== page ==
Cafebar 401: Just Rock 'N' Roll
Despite growing up nearly half a continent away from the bands they were inspired by—the Black Crowes, Beck, Masters of Reality, and Radiohead are some obvious influences—the Dutch four-piece known as Cafebar 401 have gone beyond being yet another band that sounds like every other homogenized pop band. The band, made up of Martijn Masman on bass, Dennis Kleinlangevelsloo on guitar, Wout Oosterwechel on drums, and vocalist Tije Oortwijn, manages to blend the elements of hard rock, dance, and glam to create some of the most exciting music to hit the airwaves in years.
Or at least the Dutch airwaves. Since first hitting the streets earlier this year, Cafebar 401's eponymous debut has received prominent airplay in their native Holland, as well as being featured on Dutch television. Not content with idly writing and recording music in seclusion, the band has also become a regular fixture at pop festivals throughout the Netherlands, including Dauwpopfestival, Struikpaaspop, IO-festival, and Wollipop.
Oortwijn credits growing up in the village of Luttenberg as the reason he became a musician. "Luttenberg is a very musical village, with a long tradition of rock music and bands," he says. "Many of our friends play in bands, too, and that's how we got started playing music. Wout and I have played together for a long period of time now. Martijn and Dennis played in other bands and teamed up with us later."
The band name, Cafebar 401, came from an old automatic coffee machine that was standing in the band's former rehearsal room. "We needed a name for our first gig and we liked how the name Cafebar sounded," says Ootwijn. "We contacted the company Cafebar and they really love that there is a band named after one of their products! Over here they always ask us first, 'Where did the band name come from?' You can watch them think, 'They can't be named after the coffee machine, can they?' But yes, they are. There is no connection whatsoever between the name and our music," he adds. "We thought it was a cool name, and that was it!"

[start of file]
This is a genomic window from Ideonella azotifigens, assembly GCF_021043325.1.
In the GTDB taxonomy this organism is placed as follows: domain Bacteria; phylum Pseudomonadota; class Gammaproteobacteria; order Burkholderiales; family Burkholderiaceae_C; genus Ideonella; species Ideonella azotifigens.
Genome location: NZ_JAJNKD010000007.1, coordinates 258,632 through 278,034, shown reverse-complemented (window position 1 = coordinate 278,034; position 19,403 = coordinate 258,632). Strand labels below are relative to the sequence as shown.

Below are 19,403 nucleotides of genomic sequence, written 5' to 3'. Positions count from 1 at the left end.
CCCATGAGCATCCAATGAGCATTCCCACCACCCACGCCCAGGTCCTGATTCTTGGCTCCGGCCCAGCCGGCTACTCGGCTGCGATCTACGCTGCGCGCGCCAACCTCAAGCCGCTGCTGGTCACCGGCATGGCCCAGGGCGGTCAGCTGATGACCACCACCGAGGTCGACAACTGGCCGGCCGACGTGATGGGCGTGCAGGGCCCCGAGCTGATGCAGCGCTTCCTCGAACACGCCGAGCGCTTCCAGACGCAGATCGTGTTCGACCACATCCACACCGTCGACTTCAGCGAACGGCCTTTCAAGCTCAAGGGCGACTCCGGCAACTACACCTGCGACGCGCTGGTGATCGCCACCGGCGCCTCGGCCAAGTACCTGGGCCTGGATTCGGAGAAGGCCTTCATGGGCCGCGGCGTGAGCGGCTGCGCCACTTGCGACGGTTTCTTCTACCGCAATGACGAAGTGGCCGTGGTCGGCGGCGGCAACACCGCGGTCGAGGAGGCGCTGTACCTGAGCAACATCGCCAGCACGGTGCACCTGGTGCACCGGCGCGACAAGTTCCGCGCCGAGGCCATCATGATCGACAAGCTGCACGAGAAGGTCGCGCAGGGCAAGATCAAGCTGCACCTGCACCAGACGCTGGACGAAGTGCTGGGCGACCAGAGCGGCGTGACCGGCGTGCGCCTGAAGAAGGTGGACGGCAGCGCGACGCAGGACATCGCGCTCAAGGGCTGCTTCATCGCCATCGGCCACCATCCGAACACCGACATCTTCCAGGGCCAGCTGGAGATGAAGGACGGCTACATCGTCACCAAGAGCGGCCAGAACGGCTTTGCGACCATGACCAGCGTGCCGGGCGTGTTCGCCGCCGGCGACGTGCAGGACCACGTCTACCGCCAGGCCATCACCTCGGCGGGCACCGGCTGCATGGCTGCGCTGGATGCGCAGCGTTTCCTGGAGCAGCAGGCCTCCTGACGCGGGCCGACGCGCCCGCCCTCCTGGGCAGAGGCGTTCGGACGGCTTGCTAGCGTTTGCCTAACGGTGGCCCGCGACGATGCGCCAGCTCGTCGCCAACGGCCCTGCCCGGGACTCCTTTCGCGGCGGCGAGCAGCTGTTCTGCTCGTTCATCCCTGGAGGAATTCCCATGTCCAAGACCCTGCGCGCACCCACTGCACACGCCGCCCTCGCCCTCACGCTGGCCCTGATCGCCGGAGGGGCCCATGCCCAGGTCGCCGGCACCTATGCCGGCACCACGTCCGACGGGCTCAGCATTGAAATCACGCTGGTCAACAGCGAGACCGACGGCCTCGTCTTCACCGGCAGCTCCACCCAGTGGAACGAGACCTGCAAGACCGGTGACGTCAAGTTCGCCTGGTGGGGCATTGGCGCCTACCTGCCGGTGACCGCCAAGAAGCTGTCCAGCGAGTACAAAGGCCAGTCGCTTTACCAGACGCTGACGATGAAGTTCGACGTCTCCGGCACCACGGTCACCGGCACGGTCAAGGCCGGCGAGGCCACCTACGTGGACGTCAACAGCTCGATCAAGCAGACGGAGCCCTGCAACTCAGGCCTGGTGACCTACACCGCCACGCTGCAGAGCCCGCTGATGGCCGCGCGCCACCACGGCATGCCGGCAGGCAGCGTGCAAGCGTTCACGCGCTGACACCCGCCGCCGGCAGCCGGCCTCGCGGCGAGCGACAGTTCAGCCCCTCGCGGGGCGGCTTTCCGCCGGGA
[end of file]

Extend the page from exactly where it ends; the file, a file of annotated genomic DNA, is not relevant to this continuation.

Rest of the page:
Having catchy, tongue-in-cheek name doesn't come close to detracting from the seriousness of the band, however. Their debut, released and distributed through Pink Records in the Netherlands and Wampus Multimedia in the U.S., is evidence of just how good a band Cafebar 401 is.
The opening track of Cafebar 401, "Full-Pro Disco!," is very reminiscent of songs from bands like Sweet and Cheap Trick, with an anthemic chorus and big, strong power chords. Another song, "Senses Working Overtime," is a hard rock love ballad, with moody, melancholic minor tones and lead singer voice hitting the falsetto notes beautifully and in perfect pitch. "Troubles" is a bit of a musical departure from the album, leading into the song with only vocals and a piano and building up to a full band crescendo that still follows the piano chords, reminding one of the Beatles' Sergeant Pepper.
Throughout the album, the band shows an amazing range of emotions and styles, somehow making an album that calls on sounds as disparate as classical stringed instruments and balls-out rock guitar, with subjects ranging from dealing with a parent's death to casually observing women walking by, and making the album work as a whole, like some great story that needs to be read from the beginning to end to truly understand all the facets of the characters' personalities and lives.
"The album consists of four or five songs we'd played for a long period of time ("2 am" is the first Cafebar song ever written) that we thought were the best (non-recorded) Cafebar songs, and the rest of the songs were written during the recording process," explains Oortwijn of the album. "I wrote the songs, working on them in the studio and sometimes taking them to rehearsal to take a look at it with all four of us.
"The album took about half a year from beginning to end, and apart from the drums, was recorded whole at our home studio. So in the end, we did it all ourselves, making it intensely satisfying to hear the final product. The idea was to make an album with good songs that weren't interchangeable, whilst maintaining one overall sound and a certain vibe. But there's no theme or any conscious idea that we applied during the recording process. In time, the album went in a certain direction, and we liked where it was headed.
"It never even crossed our minds to sing in Dutch or any language other than English," he adds. "To us, Dutch sounds really lame, and singing in Dutch in an alternative rock band is simply not done over here, with very, very few exceptions. Further, everything we hear and like is sung in English."
Because of this, there's a good chance that most Americans who hear this album won't even have a clue that this is a Dutch band at all. As in so much music, from all over the world, accents tend to completely disappear when a singer is singing, as though music itself is the accent. There's no struggle to communicate ideas, and any message being passed on can be easily understood by the listener.
So does Cafebar 401 have a message to pass along? "No," says Oortwijn. "We're not really a band with a message or philosophy. Maybe someday we will be, but right now we're just focusing on making good music and, more importantly, making music we like."
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